The House with a Clock in Its Walls
Black, more than anyone else, should have been the one to wind up The House with a Clock in Its Walls. Too bad he doesn't…
To borrow a line from "Citizen Kane," I knew Oprah before the beginning, and now I know her after the end. The remaining episodes of her show bring to a close the most phenomenal run of any talk show host in history and ring down the curtain on the second act of a life that seems poised to have many more. What lies ahead? Her new cable network, we know. But I suspect she also has a future in high public office.
Gene Siskel and I met Oprah in Baltimore, when she was in her early 20s and hosting a morning talk show. Then she moved to WLS-Channel 7 in Chicago, went up against the ruling Phil Donahue, dethroned him in three months, and went on to become a superstar with (for some) elements of earth mother and deity.
Curious about some of the feelings she is having at this time, I sent Oprah some questions. Here are her replies:
Q. The novel Miss Lonelyhearts was about the author of an advice column who began to crumble under the weight of his readers' problems. How do you survive the depth of suffering of some of your guests?
A. I used to take in and FEEL EVERYTHING. I could literally feel people's energy. Their nervousness. Anxiety, pain. Years ago, I complained to the executive producer how feeling everyone's pain was making me sick. And she replied: "Then you need to stop doing that." So I did. I made a conscious effort to listen and not absorb the pain. Not take it on, but hear it, empathize and LET IT GO.
Q. I believe you started out with a career and ended up with a vocation. If you agree with that at all, did the transition catch you rather by surprise?
A. Very much so. Everyone would be surprised at how little I knew about ANYthing when I first came to Chicago. Every decision was made on instinct.
Q. Your Chicago shows began with the standard TV morning show studio format. Today I can't imagine your program without a studio audience. How did the studio audience evolve, and how do you relate to it?
A. I was accustomed to an audience, though tiny (24), in Baltimore. I was so thrilled to have the "A.M. Chicago" job, I forgot to ask my boss Dennis Swanson, "What is the format? And do you have an audience?" After the first day with no audience, we started asking the secretaries to sit in on folding chairs. Then we expanded to going on State Street and begging people to come in "get warm and watch the show." I knew I worked better connecting to real people in front of me. It felt more like sharing the experience rather than being the experience.
Q. Do you monitor your behavior because you are such an influential model for so many people? Many celebrities lead appalling lives. Not you.
A. Nope. Fame is such an interesting dynamic. It's determined by other people's view of you. I became famous for being Myself. I'd be the same Self, no matter what I was doing. For many years I thought I'd be a teacher. And had visions of getting the Teacher of the Year award.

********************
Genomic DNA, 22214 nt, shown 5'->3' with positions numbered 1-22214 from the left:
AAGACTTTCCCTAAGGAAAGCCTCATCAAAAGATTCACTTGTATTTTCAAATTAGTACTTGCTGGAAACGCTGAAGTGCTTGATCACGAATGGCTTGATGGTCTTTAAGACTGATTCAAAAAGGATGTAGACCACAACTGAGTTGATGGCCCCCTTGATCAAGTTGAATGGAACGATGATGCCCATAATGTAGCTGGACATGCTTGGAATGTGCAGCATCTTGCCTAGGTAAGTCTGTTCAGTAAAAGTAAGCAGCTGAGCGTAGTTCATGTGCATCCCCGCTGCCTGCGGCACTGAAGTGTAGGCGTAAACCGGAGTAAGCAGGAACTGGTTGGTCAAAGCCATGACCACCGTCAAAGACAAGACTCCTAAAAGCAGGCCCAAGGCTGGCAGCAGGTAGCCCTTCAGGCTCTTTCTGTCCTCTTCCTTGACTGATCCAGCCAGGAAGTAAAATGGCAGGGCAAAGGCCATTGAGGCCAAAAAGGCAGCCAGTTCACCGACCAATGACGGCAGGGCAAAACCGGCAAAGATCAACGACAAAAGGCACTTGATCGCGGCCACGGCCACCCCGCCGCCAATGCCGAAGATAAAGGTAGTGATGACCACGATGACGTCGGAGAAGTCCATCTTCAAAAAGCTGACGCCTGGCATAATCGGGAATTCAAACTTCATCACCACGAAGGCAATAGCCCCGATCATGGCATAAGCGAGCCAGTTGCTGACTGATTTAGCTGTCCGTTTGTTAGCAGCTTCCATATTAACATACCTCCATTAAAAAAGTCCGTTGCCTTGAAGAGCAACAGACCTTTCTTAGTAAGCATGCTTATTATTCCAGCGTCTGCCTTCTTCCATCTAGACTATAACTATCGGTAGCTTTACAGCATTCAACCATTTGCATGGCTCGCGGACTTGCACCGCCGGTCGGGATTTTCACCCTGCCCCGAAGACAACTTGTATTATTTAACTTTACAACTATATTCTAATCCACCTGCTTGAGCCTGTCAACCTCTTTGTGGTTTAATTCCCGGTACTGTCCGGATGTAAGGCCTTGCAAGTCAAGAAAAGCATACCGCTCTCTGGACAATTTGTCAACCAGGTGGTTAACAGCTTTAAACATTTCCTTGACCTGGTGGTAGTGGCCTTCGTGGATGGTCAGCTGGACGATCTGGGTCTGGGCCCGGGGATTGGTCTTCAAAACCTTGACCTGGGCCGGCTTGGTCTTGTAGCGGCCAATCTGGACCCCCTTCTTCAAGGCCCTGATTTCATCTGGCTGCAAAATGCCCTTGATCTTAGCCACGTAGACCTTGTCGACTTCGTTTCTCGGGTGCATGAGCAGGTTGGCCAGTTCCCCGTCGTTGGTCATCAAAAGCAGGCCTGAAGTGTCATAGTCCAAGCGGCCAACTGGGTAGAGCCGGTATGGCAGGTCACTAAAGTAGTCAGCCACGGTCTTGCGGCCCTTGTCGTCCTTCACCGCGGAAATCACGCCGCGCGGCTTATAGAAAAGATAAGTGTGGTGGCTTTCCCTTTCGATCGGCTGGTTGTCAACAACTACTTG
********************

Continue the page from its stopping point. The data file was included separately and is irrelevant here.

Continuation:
Q. Will the Oprah Winfrey Network broaden out from health and counseling sorts of programs to include news, sitcoms and other formats?
A. I want to create programming 24/7 that wakes people up. And use whatever format it takes to do it.
Q. On TV, I saw you weeping at Grant Park during Obama's Election Night speech. I sensed at that moment something more than simply joy. I felt something very deep within you had been accessed.
A. For sure. There's a Negro spiritual: "Wouldn't Take Nothin' for My Journey Now." I was thinking about the journey. His and mine and the collective Ours; the sacrifices and prayers, marches, sit-ins and lynchings. I was thinking about my grandmother, who spent her whole life in acceptance of segregation and oppression, not imagining it could be any other way. I was thinking of Martin L. King and the countless others who dared believe it could. I was thinking of the spiritual and emotional impact of his victory on the world.
Q. At the movies, I think many people cry more when they see goodness than when they see sadness. Why is that?
A. Because we are innately good, and the goodness we see that makes us cry is just a mirror of ourselves. Hits our goodness nerve.
Q. You have created your own environment and never been absorbed into "show biz" in the sense we associate with the coasts. Did Chicago help your focus?
A. Chicago represented the very Heart of America. If I'd moved the show to L.A., the energy of show biz would have impacted the show. The "let's do lunch crowd," agents, wheeling, manipulating and negotiating. Producers would have had to deal with all of that, instead of the steady focus and sacrifice that was required to keep raising the bar for ourselves.
Q. Gene Siskel's inevitable question: What do you know for sure?
A. I know for sure that the third law of motion in physics is real and is the rule of the world. For every action, there is an equal and opposite reaction. Being responsible for the energy you put out determines the energy returned. Or to quote Celie as she finally summoned the courage to leave Mister in The Color Purple, "Everything you even try to do to me, already done to you!"
Q. What do you think happens after death?
A. You drop your body and your soul joins the spiritual chorus of ALL there is. Many levels in the chorus. Where you stand in the chorus line is determined by how you live now. I think that Holly Hunter's last words in the movie The Piano when she's sinking to the depths of the ocean with the chain unraveling from the boat will be true for all of us: "Death. What a surprise!"
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